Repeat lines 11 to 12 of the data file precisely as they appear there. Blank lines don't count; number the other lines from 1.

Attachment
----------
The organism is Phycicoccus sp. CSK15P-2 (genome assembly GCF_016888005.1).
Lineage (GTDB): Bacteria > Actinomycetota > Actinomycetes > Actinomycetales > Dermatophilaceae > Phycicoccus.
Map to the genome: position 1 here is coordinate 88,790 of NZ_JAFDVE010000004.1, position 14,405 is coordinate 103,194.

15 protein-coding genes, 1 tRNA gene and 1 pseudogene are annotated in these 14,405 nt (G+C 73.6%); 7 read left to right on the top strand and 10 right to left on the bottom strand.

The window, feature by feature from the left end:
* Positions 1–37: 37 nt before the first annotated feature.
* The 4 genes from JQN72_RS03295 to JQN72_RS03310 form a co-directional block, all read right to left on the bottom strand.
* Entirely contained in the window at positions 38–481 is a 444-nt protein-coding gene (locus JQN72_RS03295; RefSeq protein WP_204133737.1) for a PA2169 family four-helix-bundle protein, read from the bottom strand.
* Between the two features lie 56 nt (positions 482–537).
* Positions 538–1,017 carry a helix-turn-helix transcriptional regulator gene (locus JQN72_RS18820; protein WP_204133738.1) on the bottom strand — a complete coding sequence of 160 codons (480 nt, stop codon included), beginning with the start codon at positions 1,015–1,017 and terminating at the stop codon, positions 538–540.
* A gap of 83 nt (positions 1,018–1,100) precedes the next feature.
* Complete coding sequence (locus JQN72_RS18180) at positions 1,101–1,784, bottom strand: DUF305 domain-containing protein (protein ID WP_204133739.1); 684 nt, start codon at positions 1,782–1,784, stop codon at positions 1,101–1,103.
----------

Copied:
* A gap of 83 nt (positions 1,018–1,100) precedes the next feature.
* Complete coding sequence (locus JQN72_RS18180) at positions 1,101–1,784, bottom strand: DUF305 domain-containing protein (protein ID WP_204133739.1); 684 nt, start codon at positions 1,782–1,784, stop codon at positions 1,101–1,103.